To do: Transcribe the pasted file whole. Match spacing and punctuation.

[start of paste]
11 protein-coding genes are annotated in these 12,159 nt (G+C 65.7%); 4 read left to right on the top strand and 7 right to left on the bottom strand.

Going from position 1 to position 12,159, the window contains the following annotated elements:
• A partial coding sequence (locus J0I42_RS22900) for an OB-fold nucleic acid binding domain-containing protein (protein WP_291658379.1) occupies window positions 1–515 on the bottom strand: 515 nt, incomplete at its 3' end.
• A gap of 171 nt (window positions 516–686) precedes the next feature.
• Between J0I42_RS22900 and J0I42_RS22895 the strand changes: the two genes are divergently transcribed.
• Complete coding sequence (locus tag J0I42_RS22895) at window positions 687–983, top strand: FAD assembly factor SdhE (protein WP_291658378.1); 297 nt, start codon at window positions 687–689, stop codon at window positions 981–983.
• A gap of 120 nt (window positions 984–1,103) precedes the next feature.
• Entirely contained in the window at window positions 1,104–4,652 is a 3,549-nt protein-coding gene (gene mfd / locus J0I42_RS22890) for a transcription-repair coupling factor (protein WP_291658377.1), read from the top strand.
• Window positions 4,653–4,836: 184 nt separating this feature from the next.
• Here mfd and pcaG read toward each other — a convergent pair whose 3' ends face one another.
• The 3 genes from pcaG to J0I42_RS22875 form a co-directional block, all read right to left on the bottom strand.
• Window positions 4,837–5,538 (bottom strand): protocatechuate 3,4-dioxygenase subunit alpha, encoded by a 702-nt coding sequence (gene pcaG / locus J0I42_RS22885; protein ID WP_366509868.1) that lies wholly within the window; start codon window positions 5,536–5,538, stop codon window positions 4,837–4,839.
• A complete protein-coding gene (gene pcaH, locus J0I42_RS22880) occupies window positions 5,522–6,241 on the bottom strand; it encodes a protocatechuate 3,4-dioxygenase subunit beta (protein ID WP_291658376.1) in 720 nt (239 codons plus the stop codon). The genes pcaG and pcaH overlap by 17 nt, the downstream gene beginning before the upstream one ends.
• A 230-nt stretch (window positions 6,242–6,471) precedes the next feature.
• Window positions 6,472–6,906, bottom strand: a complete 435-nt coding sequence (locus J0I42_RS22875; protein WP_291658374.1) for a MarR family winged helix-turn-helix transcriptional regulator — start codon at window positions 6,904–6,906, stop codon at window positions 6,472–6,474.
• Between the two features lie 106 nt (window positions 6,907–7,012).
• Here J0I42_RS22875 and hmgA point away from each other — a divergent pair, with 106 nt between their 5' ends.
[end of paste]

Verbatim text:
11 protein-coding genes are annotated in these 12,159 nt (G+C 65.7%); 4 read left to right on the top strand and 7 right to left on the bottom strand.

Going from position 1 to position 12,159, the window contains the following annotated elements:
• A partial coding sequence (locus J0I42_RS22900) for an OB-fold nucleic acid binding domain-containing protein (protein WP_291658379.1) occupies window positions 1–515 on the bottom strand: 515 nt, incomplete at its 3' end.
• A gap of 171 nt (window positions 516–686) precedes the next feature.
• Between J0I42_RS22900 and J0I42_RS22895 the strand changes: the two genes are divergently transcribed.
• Complete coding sequence (locus tag J0I42_RS22895) at window positions 687–983, top strand: FAD assembly factor SdhE (protein WP_291658378.1); 297 nt, start codon at window positions 687–689, stop codon at window positions 981–983.
• A gap of 120 nt (window positions 984–1,103) precedes the next feature.
• Entirely contained in the window at window positions 1,104–4,652 is a 3,549-nt protein-coding gene (gene mfd / locus J0I42_RS22890) for a transcription-repair coupling factor (protein WP_291658377.1), read from the top strand.
• Window positions 4,653–4,836: 184 nt separating this feature from the next.
• Here mfd and pcaG read toward each other — a convergent pair whose 3' ends face one another.
• The 3 genes from pcaG to J0I42_RS22875 form a co-directional block, all read right to left on the bottom strand.
• Window positions 4,837–5,538 (bottom strand): protocatechuate 3,4-dioxygenase subunit alpha, encoded by a 702-nt coding sequence (gene pcaG / locus J0I42_RS22885; protein ID WP_366509868.1) that lies wholly within the window; start codon window positions 5,536–5,538, stop codon window positions 4,837–4,839.
• A complete protein-coding gene (gene pcaH, locus J0I42_RS22880) occupies window positions 5,522–6,241 on the bottom strand; it encodes a protocatechuate 3,4-dioxygenase subunit beta (protein ID WP_291658376.1) in 720 nt (239 codons plus the stop codon). The genes pcaG and pcaH overlap by 17 nt, the downstream gene beginning before the upstream one ends.
• A 230-nt stretch (window positions 6,242–6,471) precedes the next feature.
• Window positions 6,472–6,906, bottom strand: a complete 435-nt coding sequence (locus J0I42_RS22875; protein WP_291658374.1) for a MarR family winged helix-turn-helix transcriptional regulator — start codon at window positions 6,904–6,906, stop codon at window positions 6,472–6,474.
• Between the two features lie 106 nt (window positions 6,907–7,012).
• Here J0I42_RS22875 and hmgA point away from each other — a divergent pair, with 106 nt between their 5' ends.